Lebanon’s physical religious divide

Taleen writes*

While it is impossible to determine one specific cause of the outbreak of the Lebanese Civil War (1975-1990), it cannot be denied that the religious division that is so deeply ingrained into Lebanese society played a massive role. This is evidenced by the fact that each party involved in the multi-faceted war was determined by religion. For example, the Druze religious sect’s militia was the the Progressive Socialist Party, and the Muslim Shia religious sect’s militia was the Amal Movement (Abouzeid, 2021).

After 15 years of conflict, bloodshed, and death, the Taif Agreement was introduced to Lebanon in hopes to put an end to the war. Interestingly, one of the main conditions of the agreement was that once the war would end, the government was to be restructured according to a sectarian regime (Nagle & Clancy, 2019). This was to be done using religious quotas for parliament seats — e.g., 34 seats for Christian Maronites and 27 seats for Muslim Sunnis (Rosiny, 2015). The thought process behind this was that no single religious group would be able to gain enough power to have an unfair political advantage over the others.

The implementation of a sectarian regime was also done in foolish hopes that somehow this would phase out religious division and reduce hostility and animosity between the sects; it did not. In fact, it did the complete opposite. One particularly interesting piece of evidence that corroborates this is how the Taif Agreement manifested a physical divide among the religious sects which severely reinforced the societal divide. To elaborate, after the Taif Agreement was signed, the strategy that was implemented in order to disarm all militias in the country physically solidified divisions among the faiths, erasing any hope of creating a socially cohesive society.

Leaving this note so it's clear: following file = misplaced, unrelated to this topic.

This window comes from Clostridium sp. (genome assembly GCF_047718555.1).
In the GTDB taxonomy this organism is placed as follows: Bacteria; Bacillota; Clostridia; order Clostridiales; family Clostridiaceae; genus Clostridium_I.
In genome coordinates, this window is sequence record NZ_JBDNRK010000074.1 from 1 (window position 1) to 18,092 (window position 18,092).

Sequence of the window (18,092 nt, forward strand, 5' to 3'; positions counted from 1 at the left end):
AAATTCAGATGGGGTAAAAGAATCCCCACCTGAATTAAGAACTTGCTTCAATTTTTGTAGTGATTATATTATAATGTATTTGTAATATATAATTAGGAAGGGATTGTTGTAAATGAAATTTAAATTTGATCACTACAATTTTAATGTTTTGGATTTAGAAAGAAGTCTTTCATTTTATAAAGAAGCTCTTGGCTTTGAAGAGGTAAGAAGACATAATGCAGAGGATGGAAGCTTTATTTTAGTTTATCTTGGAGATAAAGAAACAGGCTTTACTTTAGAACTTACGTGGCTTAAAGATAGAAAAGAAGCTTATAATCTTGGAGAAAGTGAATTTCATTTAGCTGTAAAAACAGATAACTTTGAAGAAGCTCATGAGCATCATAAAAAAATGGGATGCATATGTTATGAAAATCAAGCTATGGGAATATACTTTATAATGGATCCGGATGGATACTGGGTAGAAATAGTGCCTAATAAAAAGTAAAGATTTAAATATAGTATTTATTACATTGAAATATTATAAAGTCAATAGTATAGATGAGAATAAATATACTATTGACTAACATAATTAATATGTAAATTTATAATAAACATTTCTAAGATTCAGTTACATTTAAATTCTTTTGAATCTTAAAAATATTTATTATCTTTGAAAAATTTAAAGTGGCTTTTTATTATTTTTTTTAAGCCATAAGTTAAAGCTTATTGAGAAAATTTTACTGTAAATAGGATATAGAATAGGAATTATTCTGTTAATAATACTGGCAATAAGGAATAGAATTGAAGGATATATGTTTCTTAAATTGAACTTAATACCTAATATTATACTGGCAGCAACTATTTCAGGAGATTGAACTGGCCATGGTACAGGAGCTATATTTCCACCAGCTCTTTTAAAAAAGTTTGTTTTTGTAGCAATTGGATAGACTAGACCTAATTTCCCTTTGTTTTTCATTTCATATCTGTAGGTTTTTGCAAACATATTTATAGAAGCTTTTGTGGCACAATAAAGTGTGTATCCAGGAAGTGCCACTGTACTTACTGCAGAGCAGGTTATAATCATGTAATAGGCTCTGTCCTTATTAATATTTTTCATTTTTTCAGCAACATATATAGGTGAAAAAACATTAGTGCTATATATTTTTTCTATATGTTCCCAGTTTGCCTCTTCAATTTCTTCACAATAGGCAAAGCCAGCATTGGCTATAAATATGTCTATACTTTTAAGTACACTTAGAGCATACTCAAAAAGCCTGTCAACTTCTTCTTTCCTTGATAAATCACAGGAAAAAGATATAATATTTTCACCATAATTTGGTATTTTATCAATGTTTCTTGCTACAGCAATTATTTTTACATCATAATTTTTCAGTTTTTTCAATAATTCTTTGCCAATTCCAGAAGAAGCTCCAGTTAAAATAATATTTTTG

The strategy in question dictated that the Druze Progressive Socialist Party would retreat to the Chouf mountains, the Shia Amal Movement would withdraw to the eastern Bekaa, and the Maronite Lebanese Forces would go north to the Kesrouan range. The figure below depicts the current distribution of Lebanon’s main religious groups.

One can easily see that the religious groups remained in their designated areas, resulting in societal divisions that remain to this day. The Taif Agreement failed before it was even fully implemented.


Bottom Line: The Taif Agreement aimed to end the civil war and remove  religious divisions amongst the population, but it failed miserably by physically embedding those divisions into Lebanon’s map.


* Please help my Economic Growth & Development students by commenting on unclear analysis, alternative perspectives, better data sources, or maybe just saying something nice :).

Author: David Zetland

I'm a political-economist from California who now lives in Amsterdam.

2 thoughts on “Lebanon’s physical religious divide”

  1. Hi Taleen! I really enjoyed reading your blog post and learning about Lebanon. You mention that there was already a religious division between parties in the civil war, and throughout the post, you show that the Taif Agreement has maintained these fragmentations. This left me thinking if there are other institutions (maybe informal?) in Lebanon that support this kind of social order – other than the Taif Agreement -. Do you think that these divisions benefit someone, and that is why some structures still enforce them? or is it too culturally embedded?

  2. Hi Taleen! I find it interesting how the Taif Agreement illustrates how double-edged efforts to maintain a balance between different groups can be. On the one hand the agreement ensured that no one group would dominate the others —thus stabilizing the balance of power between Maronites, Druzes, Sunni and Shia. On the other hand the Taif Agreement further crystallized existing differences and strengthened identities, leading to more instability. In the short run, it allowed a form of religious cohabitation that avoided immediate violence, but in the long run it increased social divides.

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